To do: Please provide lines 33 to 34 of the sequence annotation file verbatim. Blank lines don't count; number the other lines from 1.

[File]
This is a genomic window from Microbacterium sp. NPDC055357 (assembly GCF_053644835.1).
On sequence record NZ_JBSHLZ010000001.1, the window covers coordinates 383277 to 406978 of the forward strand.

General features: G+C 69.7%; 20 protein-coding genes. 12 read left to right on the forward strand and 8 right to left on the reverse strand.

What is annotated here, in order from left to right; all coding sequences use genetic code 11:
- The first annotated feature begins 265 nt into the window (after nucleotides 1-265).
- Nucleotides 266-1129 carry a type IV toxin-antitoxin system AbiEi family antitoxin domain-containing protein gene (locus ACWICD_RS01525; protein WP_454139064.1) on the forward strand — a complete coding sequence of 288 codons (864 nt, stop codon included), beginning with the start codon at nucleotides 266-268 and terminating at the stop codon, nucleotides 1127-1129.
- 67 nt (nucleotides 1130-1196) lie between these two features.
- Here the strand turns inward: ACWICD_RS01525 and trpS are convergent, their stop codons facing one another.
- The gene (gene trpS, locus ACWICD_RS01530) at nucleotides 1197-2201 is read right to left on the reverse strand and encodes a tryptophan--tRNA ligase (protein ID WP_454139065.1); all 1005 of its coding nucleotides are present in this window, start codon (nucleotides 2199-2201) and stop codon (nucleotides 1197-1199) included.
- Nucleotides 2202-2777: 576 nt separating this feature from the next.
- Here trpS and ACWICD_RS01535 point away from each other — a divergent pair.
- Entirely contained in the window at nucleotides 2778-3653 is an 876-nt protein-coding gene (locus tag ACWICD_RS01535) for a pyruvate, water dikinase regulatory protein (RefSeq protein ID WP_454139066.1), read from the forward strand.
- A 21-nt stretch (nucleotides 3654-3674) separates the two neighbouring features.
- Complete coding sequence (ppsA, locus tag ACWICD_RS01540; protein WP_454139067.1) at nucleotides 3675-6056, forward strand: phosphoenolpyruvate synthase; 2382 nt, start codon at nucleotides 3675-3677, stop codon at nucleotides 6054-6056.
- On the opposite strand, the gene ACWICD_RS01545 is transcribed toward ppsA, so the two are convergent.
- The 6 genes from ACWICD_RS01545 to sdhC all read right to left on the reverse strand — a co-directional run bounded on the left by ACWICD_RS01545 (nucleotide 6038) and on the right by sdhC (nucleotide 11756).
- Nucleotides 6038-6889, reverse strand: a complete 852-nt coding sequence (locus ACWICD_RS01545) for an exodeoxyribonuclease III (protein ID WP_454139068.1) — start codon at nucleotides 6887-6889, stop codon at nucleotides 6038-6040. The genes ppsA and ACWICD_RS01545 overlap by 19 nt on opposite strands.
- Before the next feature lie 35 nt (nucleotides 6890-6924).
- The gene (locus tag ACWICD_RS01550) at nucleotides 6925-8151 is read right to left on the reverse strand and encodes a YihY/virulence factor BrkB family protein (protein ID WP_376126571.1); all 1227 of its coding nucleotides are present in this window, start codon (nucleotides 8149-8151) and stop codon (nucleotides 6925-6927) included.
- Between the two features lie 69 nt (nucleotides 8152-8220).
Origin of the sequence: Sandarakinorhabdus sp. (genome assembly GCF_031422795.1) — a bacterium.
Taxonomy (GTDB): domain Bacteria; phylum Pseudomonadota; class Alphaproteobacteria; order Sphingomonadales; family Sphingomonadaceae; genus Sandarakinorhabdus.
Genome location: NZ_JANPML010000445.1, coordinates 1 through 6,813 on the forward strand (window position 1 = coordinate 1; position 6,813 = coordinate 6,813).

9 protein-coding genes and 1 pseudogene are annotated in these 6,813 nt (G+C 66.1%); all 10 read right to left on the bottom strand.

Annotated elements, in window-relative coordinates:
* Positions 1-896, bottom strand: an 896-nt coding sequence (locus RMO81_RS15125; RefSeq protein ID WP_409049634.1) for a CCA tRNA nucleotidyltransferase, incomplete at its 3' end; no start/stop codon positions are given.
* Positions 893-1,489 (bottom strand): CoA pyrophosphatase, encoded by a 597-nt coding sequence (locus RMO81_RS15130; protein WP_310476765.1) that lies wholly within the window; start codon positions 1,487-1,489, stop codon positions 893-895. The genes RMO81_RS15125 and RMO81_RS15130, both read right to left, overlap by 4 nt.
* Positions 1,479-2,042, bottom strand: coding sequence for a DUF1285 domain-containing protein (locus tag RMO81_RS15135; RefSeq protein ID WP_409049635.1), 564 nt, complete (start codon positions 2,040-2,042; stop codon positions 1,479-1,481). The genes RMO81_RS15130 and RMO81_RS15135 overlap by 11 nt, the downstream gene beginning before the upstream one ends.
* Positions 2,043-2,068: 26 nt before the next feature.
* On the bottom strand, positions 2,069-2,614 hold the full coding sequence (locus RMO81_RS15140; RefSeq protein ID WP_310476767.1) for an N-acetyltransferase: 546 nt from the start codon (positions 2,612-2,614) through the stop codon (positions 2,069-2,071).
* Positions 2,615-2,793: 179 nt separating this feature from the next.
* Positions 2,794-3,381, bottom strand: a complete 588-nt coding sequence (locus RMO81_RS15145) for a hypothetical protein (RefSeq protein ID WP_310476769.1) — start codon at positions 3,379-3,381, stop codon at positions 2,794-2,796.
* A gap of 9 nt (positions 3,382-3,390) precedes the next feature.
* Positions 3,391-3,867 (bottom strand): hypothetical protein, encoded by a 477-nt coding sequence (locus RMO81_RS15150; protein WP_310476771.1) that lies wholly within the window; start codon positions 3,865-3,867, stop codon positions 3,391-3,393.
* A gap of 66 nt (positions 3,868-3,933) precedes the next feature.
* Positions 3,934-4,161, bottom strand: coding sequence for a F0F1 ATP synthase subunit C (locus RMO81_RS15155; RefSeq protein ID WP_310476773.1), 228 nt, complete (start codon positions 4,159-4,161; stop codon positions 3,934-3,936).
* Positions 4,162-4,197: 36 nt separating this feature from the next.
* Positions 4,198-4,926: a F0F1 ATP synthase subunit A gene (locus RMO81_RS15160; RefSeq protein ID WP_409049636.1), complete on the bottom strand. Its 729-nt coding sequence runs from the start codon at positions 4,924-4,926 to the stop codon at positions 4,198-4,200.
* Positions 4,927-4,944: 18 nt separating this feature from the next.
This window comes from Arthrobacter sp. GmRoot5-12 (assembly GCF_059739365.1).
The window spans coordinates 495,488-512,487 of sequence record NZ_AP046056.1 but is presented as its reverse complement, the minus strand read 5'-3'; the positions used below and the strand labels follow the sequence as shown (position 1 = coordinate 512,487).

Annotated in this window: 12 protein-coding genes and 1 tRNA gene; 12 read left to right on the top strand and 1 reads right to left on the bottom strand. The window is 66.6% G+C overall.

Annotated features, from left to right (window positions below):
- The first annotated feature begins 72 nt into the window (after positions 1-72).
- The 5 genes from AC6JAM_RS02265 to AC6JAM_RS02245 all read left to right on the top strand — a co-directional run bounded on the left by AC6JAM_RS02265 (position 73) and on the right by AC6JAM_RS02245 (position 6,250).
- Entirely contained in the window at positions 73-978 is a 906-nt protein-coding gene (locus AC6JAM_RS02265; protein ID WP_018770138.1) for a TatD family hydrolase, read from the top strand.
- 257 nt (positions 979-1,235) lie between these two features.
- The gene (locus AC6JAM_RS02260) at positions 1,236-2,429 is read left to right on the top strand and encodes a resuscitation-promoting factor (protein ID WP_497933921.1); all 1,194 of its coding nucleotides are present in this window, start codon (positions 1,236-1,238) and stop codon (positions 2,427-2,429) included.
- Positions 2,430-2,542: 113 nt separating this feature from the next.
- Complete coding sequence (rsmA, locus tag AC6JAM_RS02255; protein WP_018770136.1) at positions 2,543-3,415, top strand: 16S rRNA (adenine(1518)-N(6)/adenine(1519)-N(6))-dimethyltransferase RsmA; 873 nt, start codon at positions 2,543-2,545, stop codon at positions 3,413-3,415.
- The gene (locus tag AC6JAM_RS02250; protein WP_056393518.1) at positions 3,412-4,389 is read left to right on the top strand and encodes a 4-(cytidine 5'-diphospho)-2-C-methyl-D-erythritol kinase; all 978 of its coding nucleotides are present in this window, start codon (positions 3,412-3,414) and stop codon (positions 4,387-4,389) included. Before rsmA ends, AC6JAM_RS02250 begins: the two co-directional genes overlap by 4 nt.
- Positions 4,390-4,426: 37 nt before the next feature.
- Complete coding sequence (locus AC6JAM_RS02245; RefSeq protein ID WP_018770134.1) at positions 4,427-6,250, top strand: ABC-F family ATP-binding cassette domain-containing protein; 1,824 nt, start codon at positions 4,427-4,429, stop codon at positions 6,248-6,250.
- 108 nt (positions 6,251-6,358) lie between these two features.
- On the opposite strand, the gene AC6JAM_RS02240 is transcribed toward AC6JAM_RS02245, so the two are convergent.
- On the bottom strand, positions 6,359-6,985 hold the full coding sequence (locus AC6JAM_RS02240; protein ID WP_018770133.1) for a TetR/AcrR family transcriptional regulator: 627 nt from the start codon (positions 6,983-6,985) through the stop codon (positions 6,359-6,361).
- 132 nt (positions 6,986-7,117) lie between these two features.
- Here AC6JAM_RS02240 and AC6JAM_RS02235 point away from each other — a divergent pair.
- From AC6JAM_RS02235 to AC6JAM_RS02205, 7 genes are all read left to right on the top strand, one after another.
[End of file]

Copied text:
* A gap of 9 nt (positions 3,382-3,390) precedes the next feature.
* Positions 3,391-3,867 (bottom strand): hypothetical protein, encoded by a 477-nt coding sequence (locus RMO81_RS15150; protein WP_310476771.1) that lies wholly within the window; start codon positions 3,865-3,867, stop codon positions 3,391-3,393.